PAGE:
Header Photo Credit

*The stunning photo in the header of my blog is all thanks to Ron Shoshani. Visit his facebook page for more of his amazing photographs of Tel Aviv!

Friday, August 13, 2010

National Geographic Top Ten Beach Cities: Tel Aviv Is #9!

Gordon Beach in Tel Aviv

According to National Geographic, Tel Aviv is the #9 best beach city in the world.  Who knew?! Well basically everyone, at this point: the article came out nearly a month ago. While us Tel Avivians happily accept the compliment, I can't help wondering what it means, exactly.

 A "Top Ten Beach City": is it a true and full assessment of the city+beach combination?  Did they concoct some scientific formula that calculates how the awesomeness of both beach and city are mutually dependant?  Do they evaluate the beach and city separately? Is it just another "Top Ten" title to draw readers and internet surfers?  Or are they just a list of cool cities that happen to have beaches nearby? I'm not quite sure what NG's criteria was, but it certainly couldn't be clean sands and crystal clear water:  The Tel Aviv beaches are laden with cigarettes and plastic crap, paddle ball players and dogs.

And yet, the N.G. team labled Tel Aviv the "Miami Beach on the Mediterranian". While I won't argue with the awesomeness of Tel Aviv, and I can't contend with the fact that the beach definitely adds to the value of the city....I do have some issues with their little blurb:

"Call it Miami Beach on the Med. Tel Aviv is the Dionysian counterpart to religious Jerusalem. In the “bubble,” as it’s known for its inhabitants’ tendency to tune out regional skirmishes, some restaurants, discos, and clubs are open until dawn. By day, the scene shifts to the city’s promenade and eight miles (13 kilometers) of beach literally steps from town. Head to wide and sandy Gordon Beach to sit in a seaside café or take a dip in the saltwater pool."

Whatever you call Tel Aviv, it is definitely not Miami Beach. Miami Beach is known for having some of the cleanest, sandiest, most well patrolled beaches in the United States. Not to mention the availability of public facilities.  Much of Miami Beach is also privately owned, unlike the beach in Tel Aviv which is entirely public. This has most likely led to the general lack of clean restrooms, working   It is much smaller, much dirtier, and much more crowded.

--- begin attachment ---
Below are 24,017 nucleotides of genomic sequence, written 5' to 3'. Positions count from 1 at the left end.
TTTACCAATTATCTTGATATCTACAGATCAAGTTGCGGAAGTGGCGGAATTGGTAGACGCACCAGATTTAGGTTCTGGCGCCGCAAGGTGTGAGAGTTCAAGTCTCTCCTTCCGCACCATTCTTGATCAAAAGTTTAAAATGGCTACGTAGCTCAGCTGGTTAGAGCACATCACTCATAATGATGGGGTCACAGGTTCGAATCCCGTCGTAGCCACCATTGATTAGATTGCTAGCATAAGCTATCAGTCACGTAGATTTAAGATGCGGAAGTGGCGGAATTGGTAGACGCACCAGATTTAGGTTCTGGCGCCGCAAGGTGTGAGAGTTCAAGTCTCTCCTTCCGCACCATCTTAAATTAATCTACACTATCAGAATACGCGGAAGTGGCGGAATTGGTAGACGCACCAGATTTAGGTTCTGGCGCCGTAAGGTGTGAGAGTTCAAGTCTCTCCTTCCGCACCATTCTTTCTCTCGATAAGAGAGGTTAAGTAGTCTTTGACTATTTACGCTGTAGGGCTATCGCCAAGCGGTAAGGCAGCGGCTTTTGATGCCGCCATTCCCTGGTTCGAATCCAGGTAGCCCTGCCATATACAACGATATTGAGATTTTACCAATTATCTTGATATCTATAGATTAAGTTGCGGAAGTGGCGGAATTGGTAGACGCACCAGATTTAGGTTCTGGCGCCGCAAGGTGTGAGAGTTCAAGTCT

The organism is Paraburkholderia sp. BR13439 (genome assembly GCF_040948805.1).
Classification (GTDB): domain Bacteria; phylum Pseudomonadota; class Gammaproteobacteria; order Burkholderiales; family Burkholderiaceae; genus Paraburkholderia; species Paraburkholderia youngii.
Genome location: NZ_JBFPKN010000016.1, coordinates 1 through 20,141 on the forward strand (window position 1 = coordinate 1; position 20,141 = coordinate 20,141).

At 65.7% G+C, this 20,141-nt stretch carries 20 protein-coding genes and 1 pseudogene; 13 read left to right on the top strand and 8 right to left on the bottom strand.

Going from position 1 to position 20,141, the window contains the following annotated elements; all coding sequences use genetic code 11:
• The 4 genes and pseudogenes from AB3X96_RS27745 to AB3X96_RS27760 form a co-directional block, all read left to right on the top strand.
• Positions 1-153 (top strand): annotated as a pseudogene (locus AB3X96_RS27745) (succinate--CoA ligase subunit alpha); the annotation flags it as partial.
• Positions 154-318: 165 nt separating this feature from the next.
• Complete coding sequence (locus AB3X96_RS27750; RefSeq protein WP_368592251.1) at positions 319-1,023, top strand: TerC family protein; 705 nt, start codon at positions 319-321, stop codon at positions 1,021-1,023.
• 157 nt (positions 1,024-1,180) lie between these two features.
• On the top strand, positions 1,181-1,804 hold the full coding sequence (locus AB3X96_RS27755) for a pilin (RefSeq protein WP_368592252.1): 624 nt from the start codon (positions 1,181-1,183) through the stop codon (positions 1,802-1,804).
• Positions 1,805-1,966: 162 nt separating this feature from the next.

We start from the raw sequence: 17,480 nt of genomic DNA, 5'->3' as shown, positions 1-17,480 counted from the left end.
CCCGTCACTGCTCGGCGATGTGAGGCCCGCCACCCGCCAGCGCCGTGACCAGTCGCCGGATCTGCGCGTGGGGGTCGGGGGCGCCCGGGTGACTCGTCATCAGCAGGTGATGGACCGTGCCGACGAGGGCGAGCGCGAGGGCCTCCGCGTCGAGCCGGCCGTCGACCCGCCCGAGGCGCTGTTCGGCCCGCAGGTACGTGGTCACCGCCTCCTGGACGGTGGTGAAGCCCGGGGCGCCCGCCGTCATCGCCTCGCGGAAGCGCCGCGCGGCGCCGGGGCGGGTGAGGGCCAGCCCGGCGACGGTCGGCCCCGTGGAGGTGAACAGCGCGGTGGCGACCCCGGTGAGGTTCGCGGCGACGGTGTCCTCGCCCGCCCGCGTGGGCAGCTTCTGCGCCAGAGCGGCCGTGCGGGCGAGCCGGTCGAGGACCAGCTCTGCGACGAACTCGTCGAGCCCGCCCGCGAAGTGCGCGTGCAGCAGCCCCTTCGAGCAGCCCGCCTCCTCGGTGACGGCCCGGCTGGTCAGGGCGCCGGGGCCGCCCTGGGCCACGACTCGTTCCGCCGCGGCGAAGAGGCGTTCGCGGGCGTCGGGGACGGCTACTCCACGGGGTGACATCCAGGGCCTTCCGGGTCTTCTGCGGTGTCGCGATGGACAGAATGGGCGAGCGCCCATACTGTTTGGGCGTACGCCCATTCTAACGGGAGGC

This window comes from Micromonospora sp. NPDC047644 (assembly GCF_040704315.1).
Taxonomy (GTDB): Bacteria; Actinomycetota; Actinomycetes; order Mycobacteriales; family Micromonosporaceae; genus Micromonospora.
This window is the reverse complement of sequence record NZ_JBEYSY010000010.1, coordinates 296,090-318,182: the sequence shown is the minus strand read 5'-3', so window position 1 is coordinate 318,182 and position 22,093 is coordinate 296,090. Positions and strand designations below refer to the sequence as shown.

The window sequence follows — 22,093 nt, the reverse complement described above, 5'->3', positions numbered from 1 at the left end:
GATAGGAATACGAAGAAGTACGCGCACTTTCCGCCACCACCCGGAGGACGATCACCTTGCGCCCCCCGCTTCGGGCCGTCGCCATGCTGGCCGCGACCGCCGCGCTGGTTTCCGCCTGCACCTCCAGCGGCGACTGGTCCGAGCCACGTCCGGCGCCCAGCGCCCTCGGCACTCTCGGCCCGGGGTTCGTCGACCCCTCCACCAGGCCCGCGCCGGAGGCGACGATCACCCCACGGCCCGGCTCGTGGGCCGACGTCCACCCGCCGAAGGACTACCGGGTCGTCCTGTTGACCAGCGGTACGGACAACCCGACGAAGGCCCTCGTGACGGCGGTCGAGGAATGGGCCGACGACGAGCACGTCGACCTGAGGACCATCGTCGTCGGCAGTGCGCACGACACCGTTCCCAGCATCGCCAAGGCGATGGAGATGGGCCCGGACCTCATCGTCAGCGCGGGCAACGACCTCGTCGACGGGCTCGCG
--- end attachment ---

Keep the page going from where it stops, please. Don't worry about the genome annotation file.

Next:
To be honest, Gordon Beach, the beach that National Geographic specifically highlights, is the one beach that I typically avoid.  Due to the width of its sandy coast, beach events are frequently set up there including beach volley ball, concerts and other special activities.  It is cradled by the beginning of the hotel strip which has made it conducive to the settlement of cheesy bars, tourist oriented kiosks (bodegas), and overpriced fast food restaurants.  Of course, all of these events, bars and hotels has made Gordon Beach possibly the most polluted beach in all of Tel Aviv.  I refuse to go in the water. Its usually swimming with plastic bags, bottles and warm with the urine of young European toddlers.

Photo from treehugger.com

All of that said, I love this city and there is something about the dirtiness that in some way implies freedom.  Don't get me wrong.  I'm not promoting littering or pollution.  However.  There are no policemen patrolling the Tel Aviv beaches. There are very few signs prohibiting this and warning you of that.  While there are life guards on duty till about 6:00pm, and they do their job well,(despite the fact that they abuse their speaker-phone at times to whistle at good looking women) they aren't angry, reprimanding or cruel. You can set up your blanket on the beach, crack open a beer, lie out in the sun, and do your thing.

In the end of things, dirty or not, the beach is always a promise of freedom: the possibility of escape, the suggestion of new worlds unknown that lay just beyond the horizon.  It's a place where you can strip down and show your skin.  You can feel beautiful and healthy.  You can heat up in the sun and cool down in the water. And in Tel Aviv, everyone is welcome.

In Tel Aviv, the beach saves the city in the summer when the heat becomes unbearable.  The sea makes the heat "worth the while" with calm, pleasant Mediterranean waters and soft sand.  It also contributes to the laid-back attitude, especially regarding dress code.  And, it keeps everyone looking, or trying to look, pretty darn fit.

In the end of things, I don't really care if National Geographic got their facts all right.  They got the gist of it.  Tel Aviv, with its beaches and it's land-life, is a pretty fantastic city.

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